Friday, 26 June 2009

Textbook publishers should get their comeuppance.

In his latest and well written post, Steve Taffee summarises his series of posts on the publisher/textbook situation.
As he puts it, "the textbook system is broken. There are too few publishers and those that exist are behaving badly:

  • textbooks cost too much.
  • teachers are often forced into adopting costly new versions with little additional benefit over the previous version.
  • the physical weight of textbooks is contributing to back problems among the students who must schlep them from class to class.
  • textbooks consume huge amount of natural resources in their production. Disposal of textbooks is not as easy as one may think."
Additionally, he writes that many textbooks are produced to be "teacher proof" - that is, whatever the quality of teacher, the student can revert to the textbook to learn. This "can constraint teacher creativity, discourage the exploration of the “teachable moment,” and serve as a nagging back-seat driver that second-guesses the judgment of the teacher as to what it or is not important. The textbook is what one is supposed to “cover” in a given course, and if you don’t make it all the way through, you have somehow failed yourself and your class. Who’s in charge here? You, or your textbook?"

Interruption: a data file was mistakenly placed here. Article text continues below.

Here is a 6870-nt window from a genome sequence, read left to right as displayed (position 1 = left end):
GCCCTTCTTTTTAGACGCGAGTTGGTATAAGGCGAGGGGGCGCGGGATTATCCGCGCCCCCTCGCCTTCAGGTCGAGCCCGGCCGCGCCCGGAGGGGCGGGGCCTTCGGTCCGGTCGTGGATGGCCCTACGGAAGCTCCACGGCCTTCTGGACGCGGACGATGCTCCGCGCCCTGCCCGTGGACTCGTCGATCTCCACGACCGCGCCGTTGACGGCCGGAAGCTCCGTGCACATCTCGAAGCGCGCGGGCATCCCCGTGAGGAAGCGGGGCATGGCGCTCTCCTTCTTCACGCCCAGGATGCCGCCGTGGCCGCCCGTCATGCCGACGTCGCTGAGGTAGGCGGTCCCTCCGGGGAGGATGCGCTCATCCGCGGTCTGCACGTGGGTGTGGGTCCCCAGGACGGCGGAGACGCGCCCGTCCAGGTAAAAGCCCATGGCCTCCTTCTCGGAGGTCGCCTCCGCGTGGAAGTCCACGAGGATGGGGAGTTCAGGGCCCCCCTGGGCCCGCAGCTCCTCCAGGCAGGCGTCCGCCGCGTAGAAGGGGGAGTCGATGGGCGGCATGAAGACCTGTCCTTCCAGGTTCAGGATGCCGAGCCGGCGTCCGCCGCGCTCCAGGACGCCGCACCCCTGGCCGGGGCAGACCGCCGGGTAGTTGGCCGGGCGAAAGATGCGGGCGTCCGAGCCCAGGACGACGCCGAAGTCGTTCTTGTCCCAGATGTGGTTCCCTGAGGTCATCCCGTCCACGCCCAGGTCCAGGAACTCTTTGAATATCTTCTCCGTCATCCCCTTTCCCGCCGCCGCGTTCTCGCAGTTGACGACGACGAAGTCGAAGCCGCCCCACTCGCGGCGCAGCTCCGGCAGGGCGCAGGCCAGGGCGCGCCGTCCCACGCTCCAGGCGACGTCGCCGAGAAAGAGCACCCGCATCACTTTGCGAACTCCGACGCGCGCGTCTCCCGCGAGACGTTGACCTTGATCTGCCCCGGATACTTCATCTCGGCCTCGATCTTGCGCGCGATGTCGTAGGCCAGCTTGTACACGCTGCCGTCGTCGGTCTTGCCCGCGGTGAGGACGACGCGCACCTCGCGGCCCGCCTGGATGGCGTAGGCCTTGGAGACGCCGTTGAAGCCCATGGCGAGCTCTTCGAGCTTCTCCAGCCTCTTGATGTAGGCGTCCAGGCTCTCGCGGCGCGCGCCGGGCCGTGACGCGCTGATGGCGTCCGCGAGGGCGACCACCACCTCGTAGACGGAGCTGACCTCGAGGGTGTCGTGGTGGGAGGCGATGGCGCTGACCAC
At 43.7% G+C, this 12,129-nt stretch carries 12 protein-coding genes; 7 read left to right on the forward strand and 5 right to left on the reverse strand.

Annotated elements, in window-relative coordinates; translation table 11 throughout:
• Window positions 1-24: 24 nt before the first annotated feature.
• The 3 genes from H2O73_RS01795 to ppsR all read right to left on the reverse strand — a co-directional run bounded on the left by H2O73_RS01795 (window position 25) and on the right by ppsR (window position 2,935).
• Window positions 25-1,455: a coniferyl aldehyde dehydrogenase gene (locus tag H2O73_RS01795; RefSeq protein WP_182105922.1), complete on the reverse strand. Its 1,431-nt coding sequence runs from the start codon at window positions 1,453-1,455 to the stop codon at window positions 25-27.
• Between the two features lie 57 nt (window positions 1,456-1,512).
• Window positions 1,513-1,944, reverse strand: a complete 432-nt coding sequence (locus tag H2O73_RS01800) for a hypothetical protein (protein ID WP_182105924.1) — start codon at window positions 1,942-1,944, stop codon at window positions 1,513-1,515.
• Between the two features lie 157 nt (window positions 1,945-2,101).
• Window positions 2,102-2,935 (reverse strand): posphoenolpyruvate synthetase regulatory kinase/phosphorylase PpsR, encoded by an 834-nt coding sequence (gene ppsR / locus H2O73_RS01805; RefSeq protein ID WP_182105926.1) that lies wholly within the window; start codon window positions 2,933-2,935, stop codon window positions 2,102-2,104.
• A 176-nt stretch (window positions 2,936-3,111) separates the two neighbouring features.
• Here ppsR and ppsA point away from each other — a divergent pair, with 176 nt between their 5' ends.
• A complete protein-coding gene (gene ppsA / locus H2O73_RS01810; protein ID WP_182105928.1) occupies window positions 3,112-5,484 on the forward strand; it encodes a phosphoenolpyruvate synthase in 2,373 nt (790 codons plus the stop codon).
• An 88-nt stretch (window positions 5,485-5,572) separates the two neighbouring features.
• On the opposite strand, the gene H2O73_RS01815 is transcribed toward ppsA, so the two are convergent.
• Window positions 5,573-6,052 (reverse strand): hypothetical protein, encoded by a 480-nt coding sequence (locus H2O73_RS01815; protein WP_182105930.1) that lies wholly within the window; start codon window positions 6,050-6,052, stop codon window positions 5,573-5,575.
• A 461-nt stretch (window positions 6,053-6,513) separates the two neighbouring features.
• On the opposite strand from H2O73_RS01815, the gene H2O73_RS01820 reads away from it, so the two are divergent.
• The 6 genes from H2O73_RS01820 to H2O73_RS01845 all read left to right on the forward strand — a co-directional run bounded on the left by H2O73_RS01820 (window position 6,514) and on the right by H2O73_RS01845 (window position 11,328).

This has been a long-held view about US teachers - they teach to a textbook and seldom stray from it. But if that is all that is available, there is very little room to manouver. UK teachers will often work from several textbooks so as to obtain the learning resource to match the syllabus or curriculum. So having to buy several textbooks for a particular course, perhaps to dip into now and again, is even worse.
Could textbook content be object orientated? You select the bits that you want? Just like Digital Learning Objects....
And why are textbooks so expensive? Why have they not been far more imaginative about how they can deliver the content required?
The textbook publishers are going to get their comeuppance. Just like the music publishing industry. They have fleeced education long enough and it is time to go open source on this.

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